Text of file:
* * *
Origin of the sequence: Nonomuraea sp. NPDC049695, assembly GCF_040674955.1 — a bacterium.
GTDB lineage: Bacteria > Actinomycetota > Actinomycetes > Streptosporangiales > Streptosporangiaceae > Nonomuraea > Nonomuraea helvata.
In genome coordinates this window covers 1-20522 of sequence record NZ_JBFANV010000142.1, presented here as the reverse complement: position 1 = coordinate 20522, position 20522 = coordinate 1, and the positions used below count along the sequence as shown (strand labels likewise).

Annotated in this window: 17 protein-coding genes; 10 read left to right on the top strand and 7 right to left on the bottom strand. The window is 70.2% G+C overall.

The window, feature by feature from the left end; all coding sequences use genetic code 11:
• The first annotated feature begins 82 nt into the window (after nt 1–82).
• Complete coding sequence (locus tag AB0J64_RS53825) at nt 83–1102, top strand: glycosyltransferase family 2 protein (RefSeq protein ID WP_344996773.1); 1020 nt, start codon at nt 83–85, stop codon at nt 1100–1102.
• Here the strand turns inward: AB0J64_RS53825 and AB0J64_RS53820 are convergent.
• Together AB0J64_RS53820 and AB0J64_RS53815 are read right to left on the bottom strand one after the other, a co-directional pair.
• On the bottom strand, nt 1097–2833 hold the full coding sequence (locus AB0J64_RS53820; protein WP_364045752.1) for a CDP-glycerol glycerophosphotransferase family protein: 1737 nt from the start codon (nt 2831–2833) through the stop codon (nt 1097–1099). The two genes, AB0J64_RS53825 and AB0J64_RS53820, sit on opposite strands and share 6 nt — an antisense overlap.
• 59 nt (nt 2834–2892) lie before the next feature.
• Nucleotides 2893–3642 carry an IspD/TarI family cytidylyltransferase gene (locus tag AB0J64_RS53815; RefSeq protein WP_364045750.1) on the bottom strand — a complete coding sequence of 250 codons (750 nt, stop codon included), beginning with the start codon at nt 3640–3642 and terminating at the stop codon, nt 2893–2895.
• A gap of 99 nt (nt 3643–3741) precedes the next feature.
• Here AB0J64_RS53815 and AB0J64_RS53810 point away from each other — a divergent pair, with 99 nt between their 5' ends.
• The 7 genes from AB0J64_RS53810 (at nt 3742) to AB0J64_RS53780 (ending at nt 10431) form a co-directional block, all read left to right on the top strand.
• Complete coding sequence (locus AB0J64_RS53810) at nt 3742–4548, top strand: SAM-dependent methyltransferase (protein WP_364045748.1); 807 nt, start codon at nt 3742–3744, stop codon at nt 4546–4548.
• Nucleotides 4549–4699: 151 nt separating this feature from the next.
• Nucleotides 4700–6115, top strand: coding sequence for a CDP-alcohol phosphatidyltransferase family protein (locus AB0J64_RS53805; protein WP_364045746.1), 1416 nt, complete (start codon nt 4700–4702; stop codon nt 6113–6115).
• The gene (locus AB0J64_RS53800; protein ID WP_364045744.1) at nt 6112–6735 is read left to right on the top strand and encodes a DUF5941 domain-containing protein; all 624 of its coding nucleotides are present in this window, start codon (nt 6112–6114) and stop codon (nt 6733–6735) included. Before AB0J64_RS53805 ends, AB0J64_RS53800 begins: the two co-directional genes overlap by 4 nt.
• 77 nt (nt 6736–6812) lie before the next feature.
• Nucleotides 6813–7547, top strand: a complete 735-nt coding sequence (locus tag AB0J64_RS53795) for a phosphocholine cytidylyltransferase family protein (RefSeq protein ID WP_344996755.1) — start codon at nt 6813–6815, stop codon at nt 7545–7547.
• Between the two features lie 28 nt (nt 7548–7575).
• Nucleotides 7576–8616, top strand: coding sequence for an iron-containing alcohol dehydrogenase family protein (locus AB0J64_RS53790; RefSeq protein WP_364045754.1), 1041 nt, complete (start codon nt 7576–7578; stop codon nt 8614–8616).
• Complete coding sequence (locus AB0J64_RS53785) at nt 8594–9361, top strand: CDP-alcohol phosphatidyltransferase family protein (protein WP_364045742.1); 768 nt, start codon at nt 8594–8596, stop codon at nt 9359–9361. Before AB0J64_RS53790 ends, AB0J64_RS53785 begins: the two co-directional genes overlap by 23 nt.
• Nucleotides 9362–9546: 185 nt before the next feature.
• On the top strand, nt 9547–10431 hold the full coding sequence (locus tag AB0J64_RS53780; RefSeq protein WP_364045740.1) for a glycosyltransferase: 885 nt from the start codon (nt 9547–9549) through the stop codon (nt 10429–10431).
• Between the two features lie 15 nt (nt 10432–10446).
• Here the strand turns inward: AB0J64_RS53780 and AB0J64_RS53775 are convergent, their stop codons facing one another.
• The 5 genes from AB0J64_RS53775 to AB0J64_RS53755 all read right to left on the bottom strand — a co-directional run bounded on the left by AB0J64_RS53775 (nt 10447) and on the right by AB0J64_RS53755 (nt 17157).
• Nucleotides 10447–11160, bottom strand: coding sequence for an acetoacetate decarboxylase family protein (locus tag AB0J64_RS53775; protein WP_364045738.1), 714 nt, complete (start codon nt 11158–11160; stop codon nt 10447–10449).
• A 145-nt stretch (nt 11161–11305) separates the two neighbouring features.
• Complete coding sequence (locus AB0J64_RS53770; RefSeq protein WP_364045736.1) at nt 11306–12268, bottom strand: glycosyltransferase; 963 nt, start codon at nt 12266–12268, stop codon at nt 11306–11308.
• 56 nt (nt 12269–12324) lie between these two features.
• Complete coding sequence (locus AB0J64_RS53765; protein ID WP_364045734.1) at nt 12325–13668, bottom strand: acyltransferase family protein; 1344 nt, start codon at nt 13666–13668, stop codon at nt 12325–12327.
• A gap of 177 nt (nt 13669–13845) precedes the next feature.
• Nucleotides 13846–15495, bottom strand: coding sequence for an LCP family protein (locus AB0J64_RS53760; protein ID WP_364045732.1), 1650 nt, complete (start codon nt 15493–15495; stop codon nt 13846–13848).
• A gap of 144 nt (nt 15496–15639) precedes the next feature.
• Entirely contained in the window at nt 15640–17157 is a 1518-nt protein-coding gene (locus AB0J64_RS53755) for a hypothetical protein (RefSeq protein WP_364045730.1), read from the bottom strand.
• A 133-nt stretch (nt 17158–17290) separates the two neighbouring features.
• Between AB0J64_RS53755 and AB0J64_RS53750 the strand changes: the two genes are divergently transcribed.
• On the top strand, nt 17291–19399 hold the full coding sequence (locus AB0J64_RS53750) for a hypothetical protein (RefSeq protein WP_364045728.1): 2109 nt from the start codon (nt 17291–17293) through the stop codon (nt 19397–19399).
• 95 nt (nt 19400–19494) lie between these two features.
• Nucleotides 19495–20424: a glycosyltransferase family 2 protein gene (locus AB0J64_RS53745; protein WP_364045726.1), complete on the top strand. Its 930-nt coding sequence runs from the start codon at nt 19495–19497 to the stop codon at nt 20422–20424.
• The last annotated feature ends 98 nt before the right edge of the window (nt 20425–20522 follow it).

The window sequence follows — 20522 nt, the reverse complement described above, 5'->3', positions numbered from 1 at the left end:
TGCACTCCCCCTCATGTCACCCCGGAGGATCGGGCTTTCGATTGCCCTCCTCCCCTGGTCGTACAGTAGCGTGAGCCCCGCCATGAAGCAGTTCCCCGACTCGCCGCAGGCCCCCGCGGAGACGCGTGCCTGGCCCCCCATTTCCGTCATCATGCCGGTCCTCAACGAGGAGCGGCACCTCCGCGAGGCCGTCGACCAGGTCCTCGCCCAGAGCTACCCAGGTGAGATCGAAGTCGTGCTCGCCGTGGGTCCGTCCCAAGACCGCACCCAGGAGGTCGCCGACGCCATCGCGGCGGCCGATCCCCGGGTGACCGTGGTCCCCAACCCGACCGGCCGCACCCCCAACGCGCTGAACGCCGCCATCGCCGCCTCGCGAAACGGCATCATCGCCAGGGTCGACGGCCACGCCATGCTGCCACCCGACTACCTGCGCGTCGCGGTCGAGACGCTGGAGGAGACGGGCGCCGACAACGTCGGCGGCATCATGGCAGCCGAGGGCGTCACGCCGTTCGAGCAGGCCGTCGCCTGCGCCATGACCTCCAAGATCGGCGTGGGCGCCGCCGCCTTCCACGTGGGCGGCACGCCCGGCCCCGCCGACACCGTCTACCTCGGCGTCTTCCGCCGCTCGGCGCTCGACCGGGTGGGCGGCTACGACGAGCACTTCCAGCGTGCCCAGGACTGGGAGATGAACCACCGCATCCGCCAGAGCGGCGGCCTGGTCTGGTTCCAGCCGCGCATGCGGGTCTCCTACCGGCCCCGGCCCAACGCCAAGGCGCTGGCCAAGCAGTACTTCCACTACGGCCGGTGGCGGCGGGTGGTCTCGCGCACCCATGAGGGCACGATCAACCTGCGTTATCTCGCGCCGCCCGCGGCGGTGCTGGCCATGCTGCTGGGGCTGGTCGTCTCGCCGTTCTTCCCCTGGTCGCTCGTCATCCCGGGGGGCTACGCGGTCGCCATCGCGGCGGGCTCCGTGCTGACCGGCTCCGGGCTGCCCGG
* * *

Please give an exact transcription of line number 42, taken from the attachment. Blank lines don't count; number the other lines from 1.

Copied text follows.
• 95 nt (nt 19400–19494) lie between these two features.